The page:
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Large Gaps in Black College Readiness Persist

Our college blogger Dr. Shante Bishop shares key strategies to help college students overcome procrastination.

More African American students met key benchmarks in educational testing for college readiness in 2015, but their progress still lags significantly behind their peers, a new report reveals.

The report, The Condition of College & Career Readiness 2015: African American Students, was released by ACT and United Negro College Fund (UNCF). It showed that over the past five years, the number of African American high school graduates taking the ACT test increased by 13 percent (more than 250,000 students) in 2015.

Despite their progress toward meeting ACT college readiness benchmarks in at least three of the four core subject areas, the students still lag behind the 40 percent national average.

“We’re taking small steps in the right direction each year, but much more work remains to ensure that African American students receive the rigorous instruction that prepares them for the demands of college,” said Michael L. Lomax, Ph.D., UNCF president and CEO. “This is a glimpse into the potential and power of widening opportunities for all students—as America is quickly becoming majority minority, we’ll need more African American students adequately prepared with the knowledge, skills and college degrees to serve as leaders in the global economy.”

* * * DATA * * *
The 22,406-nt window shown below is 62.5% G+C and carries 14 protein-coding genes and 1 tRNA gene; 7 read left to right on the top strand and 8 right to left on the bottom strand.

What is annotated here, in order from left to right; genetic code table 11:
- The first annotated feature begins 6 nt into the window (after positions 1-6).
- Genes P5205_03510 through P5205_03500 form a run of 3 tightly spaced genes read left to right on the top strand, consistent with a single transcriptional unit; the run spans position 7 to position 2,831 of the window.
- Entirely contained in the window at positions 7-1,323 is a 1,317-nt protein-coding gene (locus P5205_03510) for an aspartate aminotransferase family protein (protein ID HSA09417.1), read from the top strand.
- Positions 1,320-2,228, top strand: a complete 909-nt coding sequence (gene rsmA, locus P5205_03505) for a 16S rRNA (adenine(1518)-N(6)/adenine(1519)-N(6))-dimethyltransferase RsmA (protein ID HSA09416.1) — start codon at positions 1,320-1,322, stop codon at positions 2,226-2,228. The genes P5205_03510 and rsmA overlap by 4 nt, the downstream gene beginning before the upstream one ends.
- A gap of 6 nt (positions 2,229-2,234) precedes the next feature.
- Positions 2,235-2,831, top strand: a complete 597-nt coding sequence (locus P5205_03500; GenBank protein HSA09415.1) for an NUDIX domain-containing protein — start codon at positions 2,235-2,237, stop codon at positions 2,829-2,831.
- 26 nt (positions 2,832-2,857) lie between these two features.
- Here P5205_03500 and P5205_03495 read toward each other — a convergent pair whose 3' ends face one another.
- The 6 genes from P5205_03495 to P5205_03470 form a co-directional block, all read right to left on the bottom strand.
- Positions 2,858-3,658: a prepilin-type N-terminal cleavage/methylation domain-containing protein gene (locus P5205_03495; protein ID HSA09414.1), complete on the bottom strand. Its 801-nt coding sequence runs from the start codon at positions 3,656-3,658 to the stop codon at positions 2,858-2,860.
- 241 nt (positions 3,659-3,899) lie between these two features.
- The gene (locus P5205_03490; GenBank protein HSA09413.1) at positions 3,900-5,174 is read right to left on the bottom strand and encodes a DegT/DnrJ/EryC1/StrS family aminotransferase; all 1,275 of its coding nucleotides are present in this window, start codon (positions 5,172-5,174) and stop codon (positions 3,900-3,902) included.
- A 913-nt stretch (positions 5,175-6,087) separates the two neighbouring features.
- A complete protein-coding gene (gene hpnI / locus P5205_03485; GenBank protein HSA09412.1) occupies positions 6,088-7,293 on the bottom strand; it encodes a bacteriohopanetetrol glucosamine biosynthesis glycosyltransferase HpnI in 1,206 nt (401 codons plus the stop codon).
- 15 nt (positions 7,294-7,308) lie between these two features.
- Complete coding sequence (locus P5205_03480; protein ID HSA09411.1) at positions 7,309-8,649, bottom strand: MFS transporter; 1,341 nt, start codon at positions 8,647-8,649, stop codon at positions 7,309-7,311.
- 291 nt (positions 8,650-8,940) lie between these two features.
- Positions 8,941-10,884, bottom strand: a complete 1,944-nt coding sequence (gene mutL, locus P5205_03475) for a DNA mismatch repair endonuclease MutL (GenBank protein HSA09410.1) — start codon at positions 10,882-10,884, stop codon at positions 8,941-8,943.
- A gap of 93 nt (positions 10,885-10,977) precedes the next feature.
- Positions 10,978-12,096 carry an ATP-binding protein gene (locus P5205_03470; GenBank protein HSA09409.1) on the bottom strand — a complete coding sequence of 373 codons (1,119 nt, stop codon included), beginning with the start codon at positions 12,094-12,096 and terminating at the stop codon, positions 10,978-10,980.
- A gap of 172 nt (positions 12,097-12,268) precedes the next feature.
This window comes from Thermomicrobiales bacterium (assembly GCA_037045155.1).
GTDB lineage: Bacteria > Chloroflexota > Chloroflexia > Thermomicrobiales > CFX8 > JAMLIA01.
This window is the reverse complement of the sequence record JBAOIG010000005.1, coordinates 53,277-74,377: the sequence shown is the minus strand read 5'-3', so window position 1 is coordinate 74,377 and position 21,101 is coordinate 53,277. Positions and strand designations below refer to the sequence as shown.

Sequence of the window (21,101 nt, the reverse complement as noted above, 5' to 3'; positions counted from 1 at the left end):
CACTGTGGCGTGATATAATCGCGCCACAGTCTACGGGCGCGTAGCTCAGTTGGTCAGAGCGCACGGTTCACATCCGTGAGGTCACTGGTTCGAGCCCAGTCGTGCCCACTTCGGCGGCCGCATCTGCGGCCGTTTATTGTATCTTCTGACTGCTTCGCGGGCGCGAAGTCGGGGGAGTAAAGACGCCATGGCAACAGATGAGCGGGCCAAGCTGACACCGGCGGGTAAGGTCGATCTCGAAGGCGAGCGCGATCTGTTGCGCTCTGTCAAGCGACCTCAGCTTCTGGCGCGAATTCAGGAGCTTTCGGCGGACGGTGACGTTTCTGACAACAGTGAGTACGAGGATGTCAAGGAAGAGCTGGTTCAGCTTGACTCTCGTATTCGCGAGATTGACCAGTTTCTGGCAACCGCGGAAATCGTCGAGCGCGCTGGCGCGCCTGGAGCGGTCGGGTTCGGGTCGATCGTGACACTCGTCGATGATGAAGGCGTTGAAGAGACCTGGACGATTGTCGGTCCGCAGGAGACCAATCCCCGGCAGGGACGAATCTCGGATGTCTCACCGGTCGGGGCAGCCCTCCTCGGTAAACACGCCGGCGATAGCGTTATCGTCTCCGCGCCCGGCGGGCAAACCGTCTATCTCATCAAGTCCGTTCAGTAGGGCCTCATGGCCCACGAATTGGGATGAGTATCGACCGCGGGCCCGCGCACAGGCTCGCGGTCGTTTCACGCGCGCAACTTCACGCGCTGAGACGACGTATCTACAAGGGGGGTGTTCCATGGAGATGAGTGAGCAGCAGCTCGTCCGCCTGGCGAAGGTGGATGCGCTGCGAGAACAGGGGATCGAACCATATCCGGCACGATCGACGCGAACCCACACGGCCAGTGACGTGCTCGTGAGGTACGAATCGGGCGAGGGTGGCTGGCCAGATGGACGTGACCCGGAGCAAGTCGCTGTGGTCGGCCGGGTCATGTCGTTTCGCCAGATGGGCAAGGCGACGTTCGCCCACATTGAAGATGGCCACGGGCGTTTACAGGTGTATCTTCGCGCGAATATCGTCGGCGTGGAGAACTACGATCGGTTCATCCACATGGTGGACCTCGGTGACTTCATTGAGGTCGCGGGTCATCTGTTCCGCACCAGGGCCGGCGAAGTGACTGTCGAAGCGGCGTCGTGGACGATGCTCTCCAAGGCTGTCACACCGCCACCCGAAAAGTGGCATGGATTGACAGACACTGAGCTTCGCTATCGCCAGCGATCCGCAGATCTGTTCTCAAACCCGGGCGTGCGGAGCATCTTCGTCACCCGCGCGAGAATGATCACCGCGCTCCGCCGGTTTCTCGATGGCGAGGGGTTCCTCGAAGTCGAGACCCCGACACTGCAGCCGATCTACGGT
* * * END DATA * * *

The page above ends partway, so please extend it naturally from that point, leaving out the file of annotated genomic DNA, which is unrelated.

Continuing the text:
Researchers found that over the past five years, the percentage of Black students meeting the science readiness benchmark increased significantly, from 6 to 12 percent. There was a plateau in math, with the readiness benchmark remaining flat since 2011, at 14 percent.

Over the same time period, the percentage of Black students meeting the English readiness benchmark fell from 35 to 34 percent.

To improve college readiness for African American students, UNCF is expanding its K-12 advocacy work in key U.S. cities and has partnered with several organizations to release a parent checklist—a toolkit of key questions that parents should ask their child’s school.

Click here for the full report.